Rating (out of 5): 4 stars
Cherie Priest has a knack for defying genre. For blurring lines. And for gritty and visceral novels. Bloodshot is no exception and — best of all — it takes badass to a whole new level mostly through main character Raylene.
You’ll often see Bloodshot pegged as a “vampire noir” — yeah, new genre. I may have it labeled under Urban Fantasy for Vampire Book Club purposes, but really the novel is part heist book part vampire drama with a touch of urban fantasy and hints at romance. (You get the picture a romantic angle may come into play down the road, but don’t be expecting a love story here. Raylene does not have time for love or attachments.)
Raylene is a vampire. She’s also a master thief and more than a little paranoid. Though, she’d say she’s careful. After one too many boring jobs, an intense piece of work fell in her lap. Raylene avoids her own kind — too many rules, too much drama — but once she’s heard Ian’s story she finds herself taking on a task that leads to federal agents raiding her house, break-ins at secret government sites, going on the run and spending time with one very impressive drag queen.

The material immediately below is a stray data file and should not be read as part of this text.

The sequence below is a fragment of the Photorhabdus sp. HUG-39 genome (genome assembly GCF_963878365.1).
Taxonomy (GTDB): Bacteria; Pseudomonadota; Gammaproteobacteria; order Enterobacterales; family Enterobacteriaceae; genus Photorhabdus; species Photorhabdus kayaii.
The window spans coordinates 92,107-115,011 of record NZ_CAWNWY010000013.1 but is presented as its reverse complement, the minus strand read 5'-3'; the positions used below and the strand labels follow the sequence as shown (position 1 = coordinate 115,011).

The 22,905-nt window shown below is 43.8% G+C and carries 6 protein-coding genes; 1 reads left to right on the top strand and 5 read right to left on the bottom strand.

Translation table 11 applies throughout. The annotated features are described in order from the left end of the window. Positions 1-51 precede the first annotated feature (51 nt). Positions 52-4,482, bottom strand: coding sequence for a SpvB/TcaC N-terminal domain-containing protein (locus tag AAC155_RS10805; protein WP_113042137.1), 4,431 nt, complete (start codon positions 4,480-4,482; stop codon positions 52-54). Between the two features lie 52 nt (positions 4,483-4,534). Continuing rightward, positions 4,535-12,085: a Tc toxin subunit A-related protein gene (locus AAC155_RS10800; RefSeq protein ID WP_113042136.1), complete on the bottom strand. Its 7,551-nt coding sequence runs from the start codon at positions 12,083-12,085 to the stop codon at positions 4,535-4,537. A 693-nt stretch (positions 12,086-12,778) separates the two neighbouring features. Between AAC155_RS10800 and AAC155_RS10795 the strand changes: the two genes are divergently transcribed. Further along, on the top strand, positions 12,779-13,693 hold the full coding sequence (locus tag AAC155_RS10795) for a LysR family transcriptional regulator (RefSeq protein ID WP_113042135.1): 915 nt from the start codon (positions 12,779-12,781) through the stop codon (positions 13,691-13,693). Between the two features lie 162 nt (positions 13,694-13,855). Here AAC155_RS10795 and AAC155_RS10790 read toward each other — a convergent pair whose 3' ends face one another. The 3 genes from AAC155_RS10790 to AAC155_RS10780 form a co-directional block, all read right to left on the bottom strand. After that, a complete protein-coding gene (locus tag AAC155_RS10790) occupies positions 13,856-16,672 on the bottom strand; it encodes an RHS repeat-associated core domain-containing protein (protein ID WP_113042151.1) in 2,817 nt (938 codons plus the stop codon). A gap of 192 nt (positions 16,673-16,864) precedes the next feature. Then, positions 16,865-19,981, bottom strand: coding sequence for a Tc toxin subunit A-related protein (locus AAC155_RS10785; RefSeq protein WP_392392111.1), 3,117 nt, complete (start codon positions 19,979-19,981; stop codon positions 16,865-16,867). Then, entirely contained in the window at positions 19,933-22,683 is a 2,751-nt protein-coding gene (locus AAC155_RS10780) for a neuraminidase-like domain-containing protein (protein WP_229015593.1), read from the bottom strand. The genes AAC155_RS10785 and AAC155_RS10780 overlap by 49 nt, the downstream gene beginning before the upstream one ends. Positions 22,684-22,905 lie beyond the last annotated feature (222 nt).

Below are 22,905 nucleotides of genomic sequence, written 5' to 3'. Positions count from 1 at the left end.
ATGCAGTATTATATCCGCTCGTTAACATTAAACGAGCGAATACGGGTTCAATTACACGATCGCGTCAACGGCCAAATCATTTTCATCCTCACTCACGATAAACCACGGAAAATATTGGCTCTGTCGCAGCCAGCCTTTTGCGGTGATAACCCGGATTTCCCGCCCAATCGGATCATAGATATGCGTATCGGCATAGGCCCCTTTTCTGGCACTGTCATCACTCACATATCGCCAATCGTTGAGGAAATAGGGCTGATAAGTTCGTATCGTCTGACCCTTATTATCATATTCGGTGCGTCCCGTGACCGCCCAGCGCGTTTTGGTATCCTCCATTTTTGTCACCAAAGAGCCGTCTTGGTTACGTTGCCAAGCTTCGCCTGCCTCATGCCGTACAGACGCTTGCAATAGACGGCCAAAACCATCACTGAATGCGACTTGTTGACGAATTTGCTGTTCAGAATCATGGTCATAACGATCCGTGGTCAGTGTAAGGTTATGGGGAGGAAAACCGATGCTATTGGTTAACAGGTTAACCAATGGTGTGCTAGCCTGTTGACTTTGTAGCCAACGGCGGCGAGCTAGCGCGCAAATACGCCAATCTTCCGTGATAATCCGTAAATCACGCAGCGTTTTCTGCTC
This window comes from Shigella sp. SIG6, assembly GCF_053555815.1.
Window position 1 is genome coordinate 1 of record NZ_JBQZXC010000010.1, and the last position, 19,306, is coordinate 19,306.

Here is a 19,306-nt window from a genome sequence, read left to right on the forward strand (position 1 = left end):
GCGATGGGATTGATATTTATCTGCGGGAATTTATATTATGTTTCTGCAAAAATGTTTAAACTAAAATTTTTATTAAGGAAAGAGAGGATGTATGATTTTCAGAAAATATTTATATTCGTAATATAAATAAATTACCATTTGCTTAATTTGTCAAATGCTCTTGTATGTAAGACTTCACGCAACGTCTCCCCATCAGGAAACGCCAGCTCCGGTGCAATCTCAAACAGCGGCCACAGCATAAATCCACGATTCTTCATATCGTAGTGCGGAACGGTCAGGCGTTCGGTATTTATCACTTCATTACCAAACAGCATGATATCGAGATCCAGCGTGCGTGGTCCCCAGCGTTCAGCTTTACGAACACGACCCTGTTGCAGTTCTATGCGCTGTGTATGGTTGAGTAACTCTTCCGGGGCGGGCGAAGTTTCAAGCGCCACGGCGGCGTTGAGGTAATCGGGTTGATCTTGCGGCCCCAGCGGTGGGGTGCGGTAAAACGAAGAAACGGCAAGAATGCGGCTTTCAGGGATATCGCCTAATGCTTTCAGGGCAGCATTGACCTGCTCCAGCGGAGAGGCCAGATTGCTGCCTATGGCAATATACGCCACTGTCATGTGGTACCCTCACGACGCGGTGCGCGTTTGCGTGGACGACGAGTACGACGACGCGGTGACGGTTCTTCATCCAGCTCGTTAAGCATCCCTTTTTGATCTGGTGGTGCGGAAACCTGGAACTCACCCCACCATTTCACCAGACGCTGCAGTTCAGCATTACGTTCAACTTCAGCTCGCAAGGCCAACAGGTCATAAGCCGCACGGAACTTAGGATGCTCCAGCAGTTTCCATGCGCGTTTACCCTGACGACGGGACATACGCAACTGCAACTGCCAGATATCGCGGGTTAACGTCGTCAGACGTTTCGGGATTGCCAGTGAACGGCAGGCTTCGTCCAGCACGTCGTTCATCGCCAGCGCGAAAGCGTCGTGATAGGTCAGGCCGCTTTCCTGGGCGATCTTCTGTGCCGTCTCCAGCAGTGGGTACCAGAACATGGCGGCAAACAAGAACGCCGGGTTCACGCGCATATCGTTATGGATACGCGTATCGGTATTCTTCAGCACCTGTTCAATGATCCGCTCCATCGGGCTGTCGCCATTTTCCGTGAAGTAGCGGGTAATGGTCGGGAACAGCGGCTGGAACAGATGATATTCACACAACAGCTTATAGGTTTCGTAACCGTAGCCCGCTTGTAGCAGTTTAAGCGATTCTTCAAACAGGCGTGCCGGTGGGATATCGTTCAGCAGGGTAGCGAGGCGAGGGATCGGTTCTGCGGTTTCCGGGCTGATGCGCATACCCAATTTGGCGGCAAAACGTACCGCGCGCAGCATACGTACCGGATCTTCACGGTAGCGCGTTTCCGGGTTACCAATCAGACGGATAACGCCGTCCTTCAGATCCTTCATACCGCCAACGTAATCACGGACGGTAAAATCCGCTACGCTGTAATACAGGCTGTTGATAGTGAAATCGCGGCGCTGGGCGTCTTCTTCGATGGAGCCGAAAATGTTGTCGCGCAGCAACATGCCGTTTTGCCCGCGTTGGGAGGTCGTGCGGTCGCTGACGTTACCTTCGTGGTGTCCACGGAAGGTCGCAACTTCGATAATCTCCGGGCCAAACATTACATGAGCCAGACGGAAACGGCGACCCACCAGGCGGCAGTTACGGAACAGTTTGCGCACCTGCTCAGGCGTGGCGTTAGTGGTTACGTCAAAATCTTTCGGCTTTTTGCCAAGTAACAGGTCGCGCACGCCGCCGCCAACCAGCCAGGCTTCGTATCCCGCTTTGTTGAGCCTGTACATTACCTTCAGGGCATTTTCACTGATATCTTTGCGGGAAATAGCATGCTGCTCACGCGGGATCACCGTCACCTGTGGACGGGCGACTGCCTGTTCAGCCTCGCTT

The big story will certainly be told in multiple books, but in Bloodshot I just really fell in love with Raylene. I love a strong heroine, and if nothing else Raylene is assertive and resourceful. Also, she sets a new bar for badass vampire chick. And I dig it.
Because of the genre-straddling Bloodshot does, it’s harder to peg who can appreciate it. But, of course, I’ll try. If you love Priest’s other works or if you love high-intensity urban fantasy but don’t mind hitting up several cities, then you will likely get wrapped up in Bloodshot.